In Phase I, all interested U.S. and non-U.S. museums submit museum profiles, which provide basic institutional information and initial project ideas, and identify partners. Museums Connect partnerships consist of at least one U.S. museum and at least one non-U.S. museum. They may be formed through existing relationships or by identifying a partner through the profiles posted on the Museums Connect website. To that end, museum profiles submitted by October 15, 2012 are posted on the website for potential partners to review; profiles from pre-partnered museums are accepted through January 14, 2013.
In Phase II, the U.S. museum submits a brief statement of intent to propose on behalf of the partnership by January 31, 2013. The statement provides an overview of the project concept and allows Museums Connect staff to begin a dialogue with the partners about their ideas.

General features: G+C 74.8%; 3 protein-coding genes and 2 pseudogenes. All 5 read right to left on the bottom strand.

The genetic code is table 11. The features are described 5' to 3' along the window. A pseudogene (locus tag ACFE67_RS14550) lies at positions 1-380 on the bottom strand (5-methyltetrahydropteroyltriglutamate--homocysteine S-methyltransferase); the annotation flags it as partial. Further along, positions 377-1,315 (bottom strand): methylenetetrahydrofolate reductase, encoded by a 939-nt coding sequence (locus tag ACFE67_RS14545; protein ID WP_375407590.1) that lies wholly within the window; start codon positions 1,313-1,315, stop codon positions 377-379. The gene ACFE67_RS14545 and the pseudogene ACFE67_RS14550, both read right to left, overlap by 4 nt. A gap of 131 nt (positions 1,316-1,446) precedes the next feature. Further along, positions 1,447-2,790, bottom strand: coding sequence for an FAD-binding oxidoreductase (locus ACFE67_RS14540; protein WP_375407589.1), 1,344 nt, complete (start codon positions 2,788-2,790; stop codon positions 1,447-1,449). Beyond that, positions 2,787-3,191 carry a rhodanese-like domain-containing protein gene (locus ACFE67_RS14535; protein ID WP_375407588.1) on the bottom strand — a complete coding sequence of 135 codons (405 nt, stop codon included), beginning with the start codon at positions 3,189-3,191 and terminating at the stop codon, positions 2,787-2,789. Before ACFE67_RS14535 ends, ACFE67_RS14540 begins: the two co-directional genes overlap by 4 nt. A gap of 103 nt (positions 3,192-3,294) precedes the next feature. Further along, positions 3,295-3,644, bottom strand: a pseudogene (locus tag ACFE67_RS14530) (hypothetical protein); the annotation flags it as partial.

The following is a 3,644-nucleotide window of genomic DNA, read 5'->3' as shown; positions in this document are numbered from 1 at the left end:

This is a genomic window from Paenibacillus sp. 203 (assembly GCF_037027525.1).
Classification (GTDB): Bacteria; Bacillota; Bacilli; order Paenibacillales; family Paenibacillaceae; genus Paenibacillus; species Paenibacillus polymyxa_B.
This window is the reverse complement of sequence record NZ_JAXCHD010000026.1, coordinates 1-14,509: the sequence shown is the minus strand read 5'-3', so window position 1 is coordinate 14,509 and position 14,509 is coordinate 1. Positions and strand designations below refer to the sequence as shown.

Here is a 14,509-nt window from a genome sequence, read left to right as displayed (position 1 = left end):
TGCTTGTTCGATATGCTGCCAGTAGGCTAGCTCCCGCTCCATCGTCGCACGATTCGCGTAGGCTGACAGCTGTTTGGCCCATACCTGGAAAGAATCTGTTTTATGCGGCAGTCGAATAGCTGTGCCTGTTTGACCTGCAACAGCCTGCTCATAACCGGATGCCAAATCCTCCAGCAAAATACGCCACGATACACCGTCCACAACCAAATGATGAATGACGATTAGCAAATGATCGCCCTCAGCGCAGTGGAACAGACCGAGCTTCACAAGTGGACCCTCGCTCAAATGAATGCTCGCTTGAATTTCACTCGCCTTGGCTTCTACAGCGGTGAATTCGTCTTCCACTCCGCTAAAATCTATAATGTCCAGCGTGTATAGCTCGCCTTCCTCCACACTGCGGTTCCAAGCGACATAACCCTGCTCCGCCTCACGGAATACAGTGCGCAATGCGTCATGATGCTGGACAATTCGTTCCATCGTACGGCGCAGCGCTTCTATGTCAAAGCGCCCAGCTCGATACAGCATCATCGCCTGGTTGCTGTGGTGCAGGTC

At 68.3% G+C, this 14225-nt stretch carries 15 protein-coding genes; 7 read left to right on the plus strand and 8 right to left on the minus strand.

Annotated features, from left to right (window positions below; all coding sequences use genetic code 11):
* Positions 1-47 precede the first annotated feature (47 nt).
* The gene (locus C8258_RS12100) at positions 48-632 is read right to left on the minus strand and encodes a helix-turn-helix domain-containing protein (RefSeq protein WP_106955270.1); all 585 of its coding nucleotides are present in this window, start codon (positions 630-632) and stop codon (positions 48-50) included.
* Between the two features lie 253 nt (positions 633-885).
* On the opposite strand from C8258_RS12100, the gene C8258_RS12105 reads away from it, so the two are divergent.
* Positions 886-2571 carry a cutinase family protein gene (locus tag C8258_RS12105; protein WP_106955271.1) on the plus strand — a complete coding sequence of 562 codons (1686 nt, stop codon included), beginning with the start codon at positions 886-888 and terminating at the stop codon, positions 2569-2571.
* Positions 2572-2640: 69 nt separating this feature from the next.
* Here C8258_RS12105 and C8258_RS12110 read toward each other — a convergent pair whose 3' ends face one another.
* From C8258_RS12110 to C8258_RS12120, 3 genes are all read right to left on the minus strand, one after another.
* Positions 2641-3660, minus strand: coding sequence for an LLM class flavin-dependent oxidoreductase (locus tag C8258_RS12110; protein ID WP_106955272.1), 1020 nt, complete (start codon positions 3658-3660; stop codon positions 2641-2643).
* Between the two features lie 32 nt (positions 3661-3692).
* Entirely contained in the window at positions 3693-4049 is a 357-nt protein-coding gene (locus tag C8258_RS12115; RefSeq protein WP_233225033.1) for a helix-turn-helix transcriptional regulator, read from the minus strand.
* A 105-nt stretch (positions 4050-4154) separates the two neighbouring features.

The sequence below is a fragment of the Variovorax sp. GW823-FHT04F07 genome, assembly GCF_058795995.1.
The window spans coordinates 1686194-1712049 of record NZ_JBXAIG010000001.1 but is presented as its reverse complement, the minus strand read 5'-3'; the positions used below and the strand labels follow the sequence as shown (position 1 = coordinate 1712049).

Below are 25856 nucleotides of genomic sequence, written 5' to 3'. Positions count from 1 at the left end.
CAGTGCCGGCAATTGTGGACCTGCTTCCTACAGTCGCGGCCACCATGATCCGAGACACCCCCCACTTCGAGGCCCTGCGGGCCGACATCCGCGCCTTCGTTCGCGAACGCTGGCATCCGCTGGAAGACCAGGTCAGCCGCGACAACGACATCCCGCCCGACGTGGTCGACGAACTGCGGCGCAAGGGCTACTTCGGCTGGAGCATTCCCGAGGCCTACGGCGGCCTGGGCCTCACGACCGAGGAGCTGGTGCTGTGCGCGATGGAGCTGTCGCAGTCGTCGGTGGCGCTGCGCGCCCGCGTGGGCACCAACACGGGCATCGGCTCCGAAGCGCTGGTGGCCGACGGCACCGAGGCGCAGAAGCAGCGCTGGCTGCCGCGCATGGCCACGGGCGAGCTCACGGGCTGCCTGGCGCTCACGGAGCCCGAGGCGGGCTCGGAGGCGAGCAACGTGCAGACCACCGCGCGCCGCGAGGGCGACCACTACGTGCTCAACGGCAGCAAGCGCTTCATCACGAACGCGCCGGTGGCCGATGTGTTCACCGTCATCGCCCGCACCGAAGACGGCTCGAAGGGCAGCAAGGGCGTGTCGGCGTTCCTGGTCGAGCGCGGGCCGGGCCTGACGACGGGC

In Phase III, the U.S. museum submits a final proposal on behalf of the partnership by April 8, 2013.
The project structure and timeline are at the discretion of the participants. However, projects must be completed by July 31, 2014 and must involve travel for both U.S. and non-U.S. museum participants. Community member travel is also encouraged. U.S. museum staff serve as the lead project coordinator and as the fiscal agent, managing project activities, filing required reports, and disbursing funds as articulated in the project budget.
The 2013 cycle of Museums Connect will support at least 10 projects with grant funding up to $100,000 per project; awarded partnerships are required to identify a 50% direct or indirect match for all grant funds received.